The Future of Self-Serve Ad Platforms

Opinion: Snapchat Ad Manager is the latest in a long line of networks to move toward self-service

Given recent advertising industry shifts, it is clear that self-service ad-buying platforms will play an important role in the future of the industry.

One such shift is Snapchat’s new self-serve ad-management platform, Snapchat Ad Manager. Released in May, the new system will enable businesses of all sizes to self-serve the platform’s various video ad options.

Snapchat Ad Manager is the latest in a long line of networks to move toward self-service, including LinkedIn, Facebook and Twitter.

Before this release, the only way brands could buy Snapchat ads was through Snap Inc.’s sales team. This process was time consuming and costly—but one that is unfortunately still the norm within the ad-buying space. Businesses looking to advertise on the platform needed to be ready to fork over hundreds of thousands of dollars in exchange for customized campaigns on the application.

For such a young company offering this unique, innovative product, it’s unsuitable to have an archaic ad model.

While this shift is natural for social, it is one that requires extensive development and preparation. But with the right technology, it could disrupt the entire industry. Here’s a closer look at the evolution of self-serve ad platforms and what this shift means for the future of the ad-buying industry.

A natural shift

The shift toward self-service ad buying is natural for social media given the way users interact with content freely and the amount of targeting data available.

But like Facebook, Snapchat took years to gain ad-free trust among its users before constructing an application-programming interface to support a self-service auction.

When Snapchat first started surging in popularity, it was unclear what role brands would play. Loyal users joined the platform in droves, closely followed by advertisers hungry to reach them.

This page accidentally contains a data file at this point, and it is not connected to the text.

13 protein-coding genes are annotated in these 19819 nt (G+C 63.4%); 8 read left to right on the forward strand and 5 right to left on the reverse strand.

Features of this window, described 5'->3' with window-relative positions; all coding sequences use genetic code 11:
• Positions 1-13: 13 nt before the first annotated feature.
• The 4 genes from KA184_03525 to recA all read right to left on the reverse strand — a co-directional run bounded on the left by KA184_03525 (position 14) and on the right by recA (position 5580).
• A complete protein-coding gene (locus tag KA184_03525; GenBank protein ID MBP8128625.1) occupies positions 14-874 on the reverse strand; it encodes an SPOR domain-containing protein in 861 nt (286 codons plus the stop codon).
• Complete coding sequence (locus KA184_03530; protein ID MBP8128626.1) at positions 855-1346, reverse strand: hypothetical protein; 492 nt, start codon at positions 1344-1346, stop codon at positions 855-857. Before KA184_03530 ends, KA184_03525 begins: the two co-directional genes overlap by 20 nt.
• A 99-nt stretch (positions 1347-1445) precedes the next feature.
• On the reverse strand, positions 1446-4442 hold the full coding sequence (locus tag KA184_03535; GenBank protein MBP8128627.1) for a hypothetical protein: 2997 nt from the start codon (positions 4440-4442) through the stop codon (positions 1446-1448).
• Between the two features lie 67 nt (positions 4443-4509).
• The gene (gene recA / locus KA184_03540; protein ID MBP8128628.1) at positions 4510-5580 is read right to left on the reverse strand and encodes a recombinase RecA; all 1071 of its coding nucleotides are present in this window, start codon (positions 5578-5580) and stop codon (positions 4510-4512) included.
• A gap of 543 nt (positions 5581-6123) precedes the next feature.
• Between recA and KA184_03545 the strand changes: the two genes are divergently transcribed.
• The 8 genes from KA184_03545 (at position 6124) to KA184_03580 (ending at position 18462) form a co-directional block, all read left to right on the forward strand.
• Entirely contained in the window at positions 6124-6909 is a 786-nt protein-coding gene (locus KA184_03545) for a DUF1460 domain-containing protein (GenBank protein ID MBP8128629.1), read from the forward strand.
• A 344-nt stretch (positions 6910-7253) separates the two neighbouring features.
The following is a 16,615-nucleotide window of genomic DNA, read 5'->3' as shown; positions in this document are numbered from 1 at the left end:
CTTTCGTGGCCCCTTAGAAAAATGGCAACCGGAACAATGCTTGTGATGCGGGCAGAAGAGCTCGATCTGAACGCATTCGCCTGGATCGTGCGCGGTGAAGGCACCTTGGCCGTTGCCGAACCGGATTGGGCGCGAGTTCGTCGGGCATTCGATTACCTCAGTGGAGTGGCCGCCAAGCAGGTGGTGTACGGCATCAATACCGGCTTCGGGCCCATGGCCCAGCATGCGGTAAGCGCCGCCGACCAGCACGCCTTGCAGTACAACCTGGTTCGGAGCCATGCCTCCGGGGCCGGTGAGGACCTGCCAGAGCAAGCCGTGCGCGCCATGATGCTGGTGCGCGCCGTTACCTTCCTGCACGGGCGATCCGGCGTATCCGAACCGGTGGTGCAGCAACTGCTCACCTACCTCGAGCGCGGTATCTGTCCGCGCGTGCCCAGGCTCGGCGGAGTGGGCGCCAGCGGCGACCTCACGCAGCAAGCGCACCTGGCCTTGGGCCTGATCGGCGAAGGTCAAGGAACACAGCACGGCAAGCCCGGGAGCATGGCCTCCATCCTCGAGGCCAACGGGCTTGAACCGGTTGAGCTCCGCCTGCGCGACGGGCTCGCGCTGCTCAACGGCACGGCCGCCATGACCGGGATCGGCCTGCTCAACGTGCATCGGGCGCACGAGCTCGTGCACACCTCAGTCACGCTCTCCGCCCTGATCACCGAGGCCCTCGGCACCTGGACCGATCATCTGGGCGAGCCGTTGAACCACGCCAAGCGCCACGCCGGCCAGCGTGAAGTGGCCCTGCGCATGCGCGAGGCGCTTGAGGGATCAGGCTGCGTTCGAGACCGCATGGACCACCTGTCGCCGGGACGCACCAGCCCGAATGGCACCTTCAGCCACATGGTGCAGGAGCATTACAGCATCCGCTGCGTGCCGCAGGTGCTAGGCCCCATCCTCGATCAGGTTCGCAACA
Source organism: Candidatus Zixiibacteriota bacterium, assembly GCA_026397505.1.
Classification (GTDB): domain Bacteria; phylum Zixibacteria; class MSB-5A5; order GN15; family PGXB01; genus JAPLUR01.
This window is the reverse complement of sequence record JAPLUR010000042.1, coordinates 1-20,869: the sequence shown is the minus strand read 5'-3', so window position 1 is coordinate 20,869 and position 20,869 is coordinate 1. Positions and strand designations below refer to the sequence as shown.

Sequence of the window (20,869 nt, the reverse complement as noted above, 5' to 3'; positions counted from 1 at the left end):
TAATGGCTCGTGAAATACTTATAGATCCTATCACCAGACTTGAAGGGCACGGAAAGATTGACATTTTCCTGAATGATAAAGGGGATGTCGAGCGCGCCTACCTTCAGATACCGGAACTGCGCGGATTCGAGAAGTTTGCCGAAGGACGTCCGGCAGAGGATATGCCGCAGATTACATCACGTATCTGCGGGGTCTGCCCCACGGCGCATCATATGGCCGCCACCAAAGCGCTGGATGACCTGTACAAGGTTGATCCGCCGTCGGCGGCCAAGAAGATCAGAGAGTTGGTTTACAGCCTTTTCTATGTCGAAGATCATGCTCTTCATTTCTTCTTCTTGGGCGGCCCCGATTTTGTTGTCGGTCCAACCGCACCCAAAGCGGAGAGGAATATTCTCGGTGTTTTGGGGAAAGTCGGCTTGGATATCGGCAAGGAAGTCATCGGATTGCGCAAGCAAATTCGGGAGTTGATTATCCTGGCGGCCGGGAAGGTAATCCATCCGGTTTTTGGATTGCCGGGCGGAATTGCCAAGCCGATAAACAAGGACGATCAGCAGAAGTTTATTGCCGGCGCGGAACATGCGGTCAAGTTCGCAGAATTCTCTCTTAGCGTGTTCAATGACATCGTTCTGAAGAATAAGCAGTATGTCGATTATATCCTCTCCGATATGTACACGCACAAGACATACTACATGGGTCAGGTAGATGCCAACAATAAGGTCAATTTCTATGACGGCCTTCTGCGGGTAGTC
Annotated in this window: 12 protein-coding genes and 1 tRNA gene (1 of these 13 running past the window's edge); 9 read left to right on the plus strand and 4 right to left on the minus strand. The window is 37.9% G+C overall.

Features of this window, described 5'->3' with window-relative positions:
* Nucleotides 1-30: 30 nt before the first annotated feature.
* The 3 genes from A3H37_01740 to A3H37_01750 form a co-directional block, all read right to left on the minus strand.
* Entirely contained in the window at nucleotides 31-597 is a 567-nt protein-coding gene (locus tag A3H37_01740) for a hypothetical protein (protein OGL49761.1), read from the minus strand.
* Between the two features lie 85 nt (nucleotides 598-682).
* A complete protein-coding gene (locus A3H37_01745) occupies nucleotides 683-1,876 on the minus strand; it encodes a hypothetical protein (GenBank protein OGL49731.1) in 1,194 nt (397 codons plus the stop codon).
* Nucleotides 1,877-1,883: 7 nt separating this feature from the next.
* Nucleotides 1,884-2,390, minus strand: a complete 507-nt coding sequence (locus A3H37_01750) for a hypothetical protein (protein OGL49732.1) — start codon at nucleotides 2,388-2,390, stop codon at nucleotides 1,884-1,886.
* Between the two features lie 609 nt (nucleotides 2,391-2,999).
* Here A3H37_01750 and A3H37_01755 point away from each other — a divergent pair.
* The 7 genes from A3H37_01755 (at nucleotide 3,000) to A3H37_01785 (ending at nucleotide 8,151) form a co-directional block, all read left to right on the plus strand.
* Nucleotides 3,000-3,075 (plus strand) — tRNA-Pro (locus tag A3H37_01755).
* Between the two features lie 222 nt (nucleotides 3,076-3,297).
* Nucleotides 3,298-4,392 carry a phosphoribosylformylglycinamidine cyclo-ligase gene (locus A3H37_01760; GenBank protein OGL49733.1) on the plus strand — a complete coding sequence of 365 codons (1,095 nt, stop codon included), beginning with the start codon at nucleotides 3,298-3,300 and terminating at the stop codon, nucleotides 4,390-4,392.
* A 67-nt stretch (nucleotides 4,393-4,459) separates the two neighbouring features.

As the platform evolved into the video-heavy channel it is today, ads became a clear way forward.

Eventually, sales reps began working directly with large advertisers to enable customized campaigns to reach the platform’s millions of followers. These are often costly for the advertiser because of the hours of manual work involved on Snapchat’s end and required significant overhead cost for Snapchat to service. But once the campaign process was in place, Snapchat transitioned to self-service.

Everyone’s been there (Google included). Once platforms like Snapchat reach a critical mass, it’s inefficient to continue operating with representatives alone.

The benefits of the self-service model for Snapchat are twofold. The platform does not require a minimum ad spend and no longer requires fees associated with campaign management. Therefore, it opens up service for businesses with budgets of all sizes, democratizing access to Snapchat’s ad space while helping to bring in more revenue.

Additionally, by offering self-service, Snapchat is able to cut overhead costs. Manually completing these campaigns and working with each advertiser individually was incredibly costly. Automating the entire process cuts down on staff, time and resource costs.

This shift is expected to benefit Snapchat in an enormous way. The platform’s advertising business is predicted to reach $1 billion this year.

Why not self-serve everything?

Given the benefits of Ad Manager, it seems like self-serve ad-buying platforms should be a no-brainer for all channels and media. And it begs the question: Will self-service eventually dominate the ad-buying industry?

The answer is yes, but the evolution will take time.

This is especially true for broadcast. The ad-buying process for the broadcast industry is old-school (think: calling up a representative to plan which time your ad will air). And because this is so deeply rooted in the culture, it’s not likely that the business model will change soon.

In the meantime, digital media like other social networks and retargeting ads are ripe for self-service innovation. Snapchat is just the latest example of the effectiveness of self-service when the time is right. Google AdWords was the first to prove that.

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